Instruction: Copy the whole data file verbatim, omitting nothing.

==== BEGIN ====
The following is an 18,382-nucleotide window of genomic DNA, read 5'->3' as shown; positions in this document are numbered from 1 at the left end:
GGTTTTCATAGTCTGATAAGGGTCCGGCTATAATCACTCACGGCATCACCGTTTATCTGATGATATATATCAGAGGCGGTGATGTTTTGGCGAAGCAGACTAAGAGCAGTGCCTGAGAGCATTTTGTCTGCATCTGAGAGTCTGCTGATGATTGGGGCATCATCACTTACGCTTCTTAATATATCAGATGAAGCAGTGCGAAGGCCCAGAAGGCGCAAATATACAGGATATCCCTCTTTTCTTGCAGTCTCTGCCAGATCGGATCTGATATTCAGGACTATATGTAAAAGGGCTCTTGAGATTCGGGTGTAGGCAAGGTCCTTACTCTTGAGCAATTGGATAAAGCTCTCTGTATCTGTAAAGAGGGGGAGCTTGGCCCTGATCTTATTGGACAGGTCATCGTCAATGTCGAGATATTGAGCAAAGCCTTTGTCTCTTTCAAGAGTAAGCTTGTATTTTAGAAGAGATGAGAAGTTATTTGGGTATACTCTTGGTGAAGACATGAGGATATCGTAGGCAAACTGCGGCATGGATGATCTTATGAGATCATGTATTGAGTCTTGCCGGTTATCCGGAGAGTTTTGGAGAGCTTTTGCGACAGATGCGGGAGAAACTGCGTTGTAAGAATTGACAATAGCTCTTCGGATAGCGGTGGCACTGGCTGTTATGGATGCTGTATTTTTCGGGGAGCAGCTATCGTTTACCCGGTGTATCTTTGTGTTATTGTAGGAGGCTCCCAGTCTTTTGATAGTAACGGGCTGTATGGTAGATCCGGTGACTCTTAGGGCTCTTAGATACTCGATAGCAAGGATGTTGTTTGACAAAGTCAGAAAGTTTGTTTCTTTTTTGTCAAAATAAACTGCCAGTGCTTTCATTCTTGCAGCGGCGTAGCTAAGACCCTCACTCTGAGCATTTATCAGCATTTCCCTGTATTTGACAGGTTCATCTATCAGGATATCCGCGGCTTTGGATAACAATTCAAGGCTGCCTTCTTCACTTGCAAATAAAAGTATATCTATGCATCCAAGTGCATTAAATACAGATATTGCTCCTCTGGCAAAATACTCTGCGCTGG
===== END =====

The following is an 18,382-nucleotide window of genomic DNA, read 5'->3' as shown; positions in this document are numbered from 1 at the left end:
GGTTTTCATAGTCTGATAAGGGTCCGGCTATAATCACTCACGGCATCACCGTTTATCTGATGATATATATCAGAGGCGGTGATGTTTTGGCGAAGCAGACTAAGAGCAGTGCCTGAGAGCATTTTGTCTGCATCTGAGAGTCTGCTGATGATTGGGGCATCATCACTTACGCTTCTTAATATATCAGATGAAGCAGTGCGAAGGCCCAGAAGGCGCAAATATACAGGATATCCCTCTTTTCTTGCAGTCTCTGCCAGATCGGATCTGATATTCAGGACTATATGTAAAAGGGCTCTTGAGATTCGGGTGTAGGCAAGGTCCTTACTCTTGAGCAATTGGATAAAGCTCTCTGTATCTGTAAAGAGGGGGAGCTTGGCCCTGATCTTATTGGACAGGTCATCGTCAATGTCGAGATATTGAGCAAAGCCTTTGTCTCTTTCAAGAGTAAGCTTGTATTTTAGAAGAGATGAGAAGTTATTTGGGTATACTCTTGGTGAAGACATGAGGATATCGTAGGCAAACTGCGGCATGGATGATCTTATGAGATCATGTATTGAGTCTTGCCGGTTATCCGGAGAGTTTTGGAGAGCTTTTGCGACAGATGCGGGAGAAACTGCGTTGTAAGAATTGACAATAGCTCTTCGGATAGCGGTGGCACTGGCTGTTATGGATGCTGTATTTTTCGGGGAGCAGCTATCGTTTACCCGGTGTATCTTTGTGTTATTGTAGGAGGCTCCCAGTCTTTTGATAGTAACGGGCTGTATGGTAGATCCGGTGACTCTTAGGGCTCTTAGATACTCGATAGCAAGGATGTTGTTTGACAAAGTCAGAAAGTTTGTTTCTTTTTTGTCAAAATAAACTGCCAGTGCTTTCATTCTTGCAGCGGCGTAGCTAAGACCCTCACTCTGAGCATTTATCAGCATTTCCCTGTATTTGACAGGTTCATCTATCAGGATATCCGCGGCTTTGGATAACAATTCAAGGCTGCCTTCTTCACTTGCAAATAAAAGTATATCTATGCATCCAAGTGCATTAAATACAGATATTGCTCCTCTGGCAAAATACTCTGCGCTGG